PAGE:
The Art of Creating a Personal Dictionary
Michel Tournier proposes that we all create our own personal dictionary. Here is a selection from his as an example.
Dictionaries for writers are like a storage depot where they find their raw materials. It is no surprise, as a result, that many have made their own dictionaries. Gustave Flaubert, for example, wrote his Dictionary of Received Ideas, in which he aimed to compile “all the evil that comes from our gigantic ignorance.” In the entry for the word dictionary, it reads: “As it says, ‘it is made for the ignorant.’”
The journalist Ambrose Bierce wrote his The Devil’s Dictionary with humor and brilliance and in which, for example, marriage is described as: “The state or condition of a community consisting of a master, a mistress and two slaves, making in all, two.”
In his book Le pied de la lettre: Trois cents mots propres, Michel Tounier undertakes a selection of the abundant content of the dictionary to reduce it to his own vocabulary. This exercise, he says, is highly recommendable for anybody. Of the thousands of words that surround him every day, there are only 300 that have been really appropriated, and which fascinate him either for their beauty of their definition, of their surprising etymological origin or because he invented them himself. Tournier takes a tour through the dictionary like someone who collects flowers or shells to make a bouquet or a collection. This book, he says, can be replicated by anybody and it will always be a different book. Following are 10 words from the book’s 300, a selection of a selection.
A word invented by Michel Tournier in his book Vues de dos. It is equivalent in spatial terms to an anachronism in time. Surealism uses anatopism a lot.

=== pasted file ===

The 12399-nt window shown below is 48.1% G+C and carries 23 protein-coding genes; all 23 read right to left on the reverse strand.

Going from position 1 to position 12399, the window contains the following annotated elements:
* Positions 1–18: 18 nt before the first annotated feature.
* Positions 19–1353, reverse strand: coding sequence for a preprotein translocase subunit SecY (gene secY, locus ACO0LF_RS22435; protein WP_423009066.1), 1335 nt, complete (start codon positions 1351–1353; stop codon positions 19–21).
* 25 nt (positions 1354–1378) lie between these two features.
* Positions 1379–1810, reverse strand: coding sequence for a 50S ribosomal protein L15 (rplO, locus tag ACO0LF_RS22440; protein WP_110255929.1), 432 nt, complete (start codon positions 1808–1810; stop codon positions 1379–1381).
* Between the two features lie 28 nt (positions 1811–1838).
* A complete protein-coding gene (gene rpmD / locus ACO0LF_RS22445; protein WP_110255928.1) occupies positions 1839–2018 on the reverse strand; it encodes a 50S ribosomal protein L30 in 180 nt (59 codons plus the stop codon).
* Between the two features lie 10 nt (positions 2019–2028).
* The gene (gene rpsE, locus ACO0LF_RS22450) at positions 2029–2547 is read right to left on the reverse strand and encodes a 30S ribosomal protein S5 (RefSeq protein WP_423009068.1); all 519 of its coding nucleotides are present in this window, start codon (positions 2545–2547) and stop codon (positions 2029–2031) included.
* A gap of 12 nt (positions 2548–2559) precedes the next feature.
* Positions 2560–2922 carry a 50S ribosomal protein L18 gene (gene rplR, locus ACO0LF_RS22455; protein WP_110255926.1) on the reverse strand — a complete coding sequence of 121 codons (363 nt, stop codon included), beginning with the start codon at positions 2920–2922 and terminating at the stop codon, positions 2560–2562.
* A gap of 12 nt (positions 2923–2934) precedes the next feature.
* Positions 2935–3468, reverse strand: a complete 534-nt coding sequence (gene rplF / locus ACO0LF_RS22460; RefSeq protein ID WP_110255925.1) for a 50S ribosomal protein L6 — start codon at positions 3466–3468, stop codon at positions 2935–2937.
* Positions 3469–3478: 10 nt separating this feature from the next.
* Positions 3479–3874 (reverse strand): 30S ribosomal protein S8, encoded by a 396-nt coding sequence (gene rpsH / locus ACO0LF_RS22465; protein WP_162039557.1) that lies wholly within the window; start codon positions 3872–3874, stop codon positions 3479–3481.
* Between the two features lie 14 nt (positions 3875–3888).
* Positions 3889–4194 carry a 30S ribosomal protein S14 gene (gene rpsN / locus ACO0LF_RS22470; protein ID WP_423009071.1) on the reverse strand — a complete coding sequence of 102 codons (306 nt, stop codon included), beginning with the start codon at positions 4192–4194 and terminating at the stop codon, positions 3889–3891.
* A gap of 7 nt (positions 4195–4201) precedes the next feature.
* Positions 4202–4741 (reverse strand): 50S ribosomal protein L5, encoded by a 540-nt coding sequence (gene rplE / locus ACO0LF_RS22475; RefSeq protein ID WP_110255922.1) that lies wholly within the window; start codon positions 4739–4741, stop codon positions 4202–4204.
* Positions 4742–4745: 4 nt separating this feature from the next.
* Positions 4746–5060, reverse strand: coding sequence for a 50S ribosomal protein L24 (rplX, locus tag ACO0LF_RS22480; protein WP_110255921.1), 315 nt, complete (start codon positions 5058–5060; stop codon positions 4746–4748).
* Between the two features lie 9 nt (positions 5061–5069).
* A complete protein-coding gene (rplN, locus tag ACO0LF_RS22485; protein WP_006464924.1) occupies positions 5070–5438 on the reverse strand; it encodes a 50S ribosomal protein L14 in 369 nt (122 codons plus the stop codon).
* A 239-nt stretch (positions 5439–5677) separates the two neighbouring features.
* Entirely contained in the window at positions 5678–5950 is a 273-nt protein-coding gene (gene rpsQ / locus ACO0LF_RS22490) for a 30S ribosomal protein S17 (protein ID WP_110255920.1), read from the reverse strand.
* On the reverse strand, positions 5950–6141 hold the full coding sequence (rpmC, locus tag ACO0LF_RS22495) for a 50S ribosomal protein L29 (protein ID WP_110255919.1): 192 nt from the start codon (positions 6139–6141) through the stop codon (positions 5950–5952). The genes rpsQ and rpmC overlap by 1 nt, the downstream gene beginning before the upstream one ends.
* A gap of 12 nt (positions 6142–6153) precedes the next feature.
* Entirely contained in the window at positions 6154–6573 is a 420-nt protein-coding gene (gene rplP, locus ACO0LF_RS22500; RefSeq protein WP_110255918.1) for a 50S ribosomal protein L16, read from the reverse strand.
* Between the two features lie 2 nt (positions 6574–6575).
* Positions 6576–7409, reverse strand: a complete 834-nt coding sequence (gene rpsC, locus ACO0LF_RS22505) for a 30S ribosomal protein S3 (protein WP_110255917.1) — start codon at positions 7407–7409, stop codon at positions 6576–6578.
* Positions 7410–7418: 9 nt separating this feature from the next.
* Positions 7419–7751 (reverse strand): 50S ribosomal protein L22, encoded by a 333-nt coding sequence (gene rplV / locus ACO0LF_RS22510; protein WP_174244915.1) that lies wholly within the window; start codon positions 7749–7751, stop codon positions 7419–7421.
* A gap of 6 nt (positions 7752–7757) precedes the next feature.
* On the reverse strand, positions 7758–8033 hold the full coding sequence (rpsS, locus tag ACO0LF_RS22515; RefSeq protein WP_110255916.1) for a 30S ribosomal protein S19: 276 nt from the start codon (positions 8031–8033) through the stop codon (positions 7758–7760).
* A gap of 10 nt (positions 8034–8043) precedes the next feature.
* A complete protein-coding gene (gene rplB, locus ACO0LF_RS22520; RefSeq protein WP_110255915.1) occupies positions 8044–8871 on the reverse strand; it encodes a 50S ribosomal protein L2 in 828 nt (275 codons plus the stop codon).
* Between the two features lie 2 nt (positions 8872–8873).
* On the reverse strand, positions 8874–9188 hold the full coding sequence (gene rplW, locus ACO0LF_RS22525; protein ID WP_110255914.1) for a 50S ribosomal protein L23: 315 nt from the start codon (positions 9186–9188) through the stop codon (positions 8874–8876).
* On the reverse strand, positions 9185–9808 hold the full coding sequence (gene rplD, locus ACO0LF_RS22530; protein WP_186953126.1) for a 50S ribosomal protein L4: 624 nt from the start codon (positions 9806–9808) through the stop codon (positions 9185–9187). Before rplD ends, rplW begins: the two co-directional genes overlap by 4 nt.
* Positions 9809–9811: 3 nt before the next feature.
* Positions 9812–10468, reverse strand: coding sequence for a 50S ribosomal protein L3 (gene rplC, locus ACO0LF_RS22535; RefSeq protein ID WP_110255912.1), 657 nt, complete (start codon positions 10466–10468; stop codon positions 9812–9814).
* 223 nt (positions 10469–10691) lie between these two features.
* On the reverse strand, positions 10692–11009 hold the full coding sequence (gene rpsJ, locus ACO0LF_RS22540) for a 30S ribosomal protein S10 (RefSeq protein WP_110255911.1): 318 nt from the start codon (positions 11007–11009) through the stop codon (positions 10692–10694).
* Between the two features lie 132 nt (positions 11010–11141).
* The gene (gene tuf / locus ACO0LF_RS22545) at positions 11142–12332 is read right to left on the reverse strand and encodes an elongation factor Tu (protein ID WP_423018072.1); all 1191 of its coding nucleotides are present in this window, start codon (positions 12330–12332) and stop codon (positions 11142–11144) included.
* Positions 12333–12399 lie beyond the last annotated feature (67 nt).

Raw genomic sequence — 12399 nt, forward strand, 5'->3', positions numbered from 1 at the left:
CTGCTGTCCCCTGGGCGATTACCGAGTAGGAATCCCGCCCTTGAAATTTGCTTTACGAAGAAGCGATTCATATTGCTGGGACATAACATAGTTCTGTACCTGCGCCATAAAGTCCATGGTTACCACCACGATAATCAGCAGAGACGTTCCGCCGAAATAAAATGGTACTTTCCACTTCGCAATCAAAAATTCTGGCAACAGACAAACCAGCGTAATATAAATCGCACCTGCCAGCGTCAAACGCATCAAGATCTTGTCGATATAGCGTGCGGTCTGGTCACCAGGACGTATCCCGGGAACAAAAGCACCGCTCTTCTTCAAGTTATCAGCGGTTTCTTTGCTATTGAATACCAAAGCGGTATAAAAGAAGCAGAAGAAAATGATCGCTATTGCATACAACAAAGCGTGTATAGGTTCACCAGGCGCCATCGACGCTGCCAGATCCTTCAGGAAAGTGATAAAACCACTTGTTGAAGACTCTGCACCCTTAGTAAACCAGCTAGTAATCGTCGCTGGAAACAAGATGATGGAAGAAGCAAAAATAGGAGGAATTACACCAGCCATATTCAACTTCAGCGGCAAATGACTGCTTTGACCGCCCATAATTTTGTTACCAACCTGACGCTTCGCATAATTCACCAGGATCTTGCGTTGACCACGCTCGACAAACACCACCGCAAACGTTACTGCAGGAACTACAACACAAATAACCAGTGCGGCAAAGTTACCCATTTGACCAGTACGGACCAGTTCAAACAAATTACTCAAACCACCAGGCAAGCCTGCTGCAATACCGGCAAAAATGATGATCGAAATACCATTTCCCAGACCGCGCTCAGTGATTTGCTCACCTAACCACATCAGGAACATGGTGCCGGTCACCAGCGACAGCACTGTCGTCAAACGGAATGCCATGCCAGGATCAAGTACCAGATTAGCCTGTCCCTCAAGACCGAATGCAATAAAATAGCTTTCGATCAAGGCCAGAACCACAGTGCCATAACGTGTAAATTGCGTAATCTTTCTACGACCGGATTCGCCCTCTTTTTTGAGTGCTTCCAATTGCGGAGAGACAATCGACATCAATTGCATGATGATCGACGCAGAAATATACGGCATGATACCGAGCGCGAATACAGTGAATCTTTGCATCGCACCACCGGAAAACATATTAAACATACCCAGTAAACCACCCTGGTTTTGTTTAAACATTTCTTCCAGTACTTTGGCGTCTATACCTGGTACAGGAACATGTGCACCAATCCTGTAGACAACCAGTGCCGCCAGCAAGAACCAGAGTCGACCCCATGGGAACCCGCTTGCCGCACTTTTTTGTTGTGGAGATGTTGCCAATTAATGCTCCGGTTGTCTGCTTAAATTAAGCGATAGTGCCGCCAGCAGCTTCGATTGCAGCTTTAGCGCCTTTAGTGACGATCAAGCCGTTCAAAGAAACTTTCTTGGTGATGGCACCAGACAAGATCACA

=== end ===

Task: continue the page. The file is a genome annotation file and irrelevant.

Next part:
Example: imagine the Eiffel Tower in the middle of the Sahara desert.
These two words, of apparently differing meanings, owe their similarity to the Greek origin that means order, organization, arrangement.
Speculative hallucination: a mental imbalance during which the patient believes they see themselves as if in a mirror.
Carious divergence between a noun and an adjective. Fable evokes the small, fabulous the large.
Gaston Bachelard: “Lord, give us our daily hunger!”
He who looks at the hour (it is assumed that he who does it does so to deduce their fate).
Contrary to explosion. The word, as with the idea, is very recent. It likely dates back to World War II. We assume then that the destructive power of a bomb is more implosive than explosive. In effect, a bomb expands in the air as it explodes (explosion), but that first centrifugal movement is immediately followed by a centripetal movement, which is even more destructive. Which is why windows break and walls fall down with the impact of a bomb. The effect is not from a blowing but from a sucking.
The prestige of this color means it is identified with beauty (in Russian particularly, see the word alezan). In Spanish the Colorado River means red river. In French, rutilant means red, but also shiny, magnificent.
From the Latin sublimis: suspended in the air, that is in the air.
One of the most beautiful words in French, somber, strange, with a sound that is topped off with a touch of acidity. It is noteworthy that laconic, which is a neighbor in meaning, is of comparable beauty, although very different.
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